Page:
“We will only get to zero-emission shipping when we have zero shipping fuels, and that’s still way off,” Dieleman says. “We’ve been doubling down on our wind efforts. Wind has the biggest advantage: It’s there and it’s free. It has a place today, and it has a place tomorrow.”
Cargill, Maersk Tankers, and Mitsui teamed up in 2019 to create Njord, a partnership that offers a suite of about 20 technologies to curb emissions, including rotor sails. The business has signed contracts with 15 customers to help with green solutions, including painting hulls to reduce drag and installing software for energy efficiency.
Rotor sails tilted for a bridge crossing.Source: Sea-Cargo
The biggest hurdle for many shipowners is the capital investment wind-powered systems require. Rotors and rigid sails can easily cost $1 million to $1.5 million each, and ships often need at least three or more. The return on investment typically is about seven to eight years, Dieleman says. With higher fuel costs, that time can be trimmed, and four to five years is ideal to help shipowners pull the trigger, the International Windship Association’s Allwright says.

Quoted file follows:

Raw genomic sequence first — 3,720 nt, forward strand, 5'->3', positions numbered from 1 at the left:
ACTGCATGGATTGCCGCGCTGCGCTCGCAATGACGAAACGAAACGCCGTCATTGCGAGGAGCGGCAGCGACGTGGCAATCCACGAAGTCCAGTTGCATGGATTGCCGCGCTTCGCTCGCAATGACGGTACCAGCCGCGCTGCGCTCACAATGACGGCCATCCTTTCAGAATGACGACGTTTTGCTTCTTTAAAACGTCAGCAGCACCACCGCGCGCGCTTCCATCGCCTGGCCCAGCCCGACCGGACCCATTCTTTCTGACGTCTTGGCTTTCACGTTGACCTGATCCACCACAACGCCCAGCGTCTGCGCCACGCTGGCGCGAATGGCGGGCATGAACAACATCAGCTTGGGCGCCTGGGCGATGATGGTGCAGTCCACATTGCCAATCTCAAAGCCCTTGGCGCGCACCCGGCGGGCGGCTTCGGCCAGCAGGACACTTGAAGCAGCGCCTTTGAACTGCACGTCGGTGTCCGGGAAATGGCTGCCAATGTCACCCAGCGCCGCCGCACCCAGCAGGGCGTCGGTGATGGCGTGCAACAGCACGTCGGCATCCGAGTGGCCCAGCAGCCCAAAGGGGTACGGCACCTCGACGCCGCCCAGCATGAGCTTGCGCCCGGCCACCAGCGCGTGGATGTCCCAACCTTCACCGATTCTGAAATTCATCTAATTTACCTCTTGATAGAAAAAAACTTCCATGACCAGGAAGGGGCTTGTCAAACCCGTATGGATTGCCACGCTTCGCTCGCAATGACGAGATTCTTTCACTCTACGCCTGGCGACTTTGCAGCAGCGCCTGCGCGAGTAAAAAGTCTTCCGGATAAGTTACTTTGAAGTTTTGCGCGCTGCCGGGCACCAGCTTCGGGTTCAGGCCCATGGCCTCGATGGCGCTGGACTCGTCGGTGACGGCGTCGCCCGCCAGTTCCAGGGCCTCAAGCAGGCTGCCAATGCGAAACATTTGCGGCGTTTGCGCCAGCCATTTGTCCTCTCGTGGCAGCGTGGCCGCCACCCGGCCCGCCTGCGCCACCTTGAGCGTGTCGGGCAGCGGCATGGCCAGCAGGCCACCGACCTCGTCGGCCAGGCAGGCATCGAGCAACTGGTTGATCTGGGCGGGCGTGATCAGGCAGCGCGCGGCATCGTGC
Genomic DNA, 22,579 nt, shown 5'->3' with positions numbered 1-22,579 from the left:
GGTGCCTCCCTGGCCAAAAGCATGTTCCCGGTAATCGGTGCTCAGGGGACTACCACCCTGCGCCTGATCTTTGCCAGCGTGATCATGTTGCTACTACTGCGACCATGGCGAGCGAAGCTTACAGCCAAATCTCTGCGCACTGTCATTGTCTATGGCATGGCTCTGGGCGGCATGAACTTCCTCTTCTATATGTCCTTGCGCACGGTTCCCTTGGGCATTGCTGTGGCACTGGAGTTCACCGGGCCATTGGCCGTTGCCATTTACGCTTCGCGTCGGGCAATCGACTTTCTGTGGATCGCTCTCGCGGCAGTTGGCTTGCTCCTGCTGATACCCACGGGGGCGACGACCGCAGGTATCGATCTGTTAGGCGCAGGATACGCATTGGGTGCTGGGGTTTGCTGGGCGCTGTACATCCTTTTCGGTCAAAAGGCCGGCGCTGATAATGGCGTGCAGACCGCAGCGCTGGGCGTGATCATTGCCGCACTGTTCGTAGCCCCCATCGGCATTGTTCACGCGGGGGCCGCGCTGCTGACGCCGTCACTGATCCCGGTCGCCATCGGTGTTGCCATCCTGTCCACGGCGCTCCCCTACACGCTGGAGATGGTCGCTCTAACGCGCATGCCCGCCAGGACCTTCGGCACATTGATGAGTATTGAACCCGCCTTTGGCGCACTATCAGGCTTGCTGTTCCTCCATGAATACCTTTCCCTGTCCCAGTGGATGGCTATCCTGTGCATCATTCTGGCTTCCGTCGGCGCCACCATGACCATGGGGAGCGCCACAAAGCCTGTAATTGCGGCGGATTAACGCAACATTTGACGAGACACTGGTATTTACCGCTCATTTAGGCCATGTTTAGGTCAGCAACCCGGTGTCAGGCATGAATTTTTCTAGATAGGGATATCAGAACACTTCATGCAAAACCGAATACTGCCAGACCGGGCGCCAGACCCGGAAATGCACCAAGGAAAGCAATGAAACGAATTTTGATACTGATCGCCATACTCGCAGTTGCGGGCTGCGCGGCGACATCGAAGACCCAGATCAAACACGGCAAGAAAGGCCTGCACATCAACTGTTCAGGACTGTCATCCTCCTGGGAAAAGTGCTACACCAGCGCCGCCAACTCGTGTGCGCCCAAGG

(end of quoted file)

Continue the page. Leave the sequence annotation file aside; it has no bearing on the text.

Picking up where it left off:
Njord can also help with financing, says Frederik Pind, its managing director. It offers a financing package, which could include partners financing projects and sharing cost savings with shipowners, it says.
Njord is screening 12 ships for wind power solutions, which can be combined with other tools to increase efficiency. “There are solutions that can be implemented now that the industry’s not embracing,” Pind says. “We can’t just wait for the new green fuels. We need to decarbonize now.”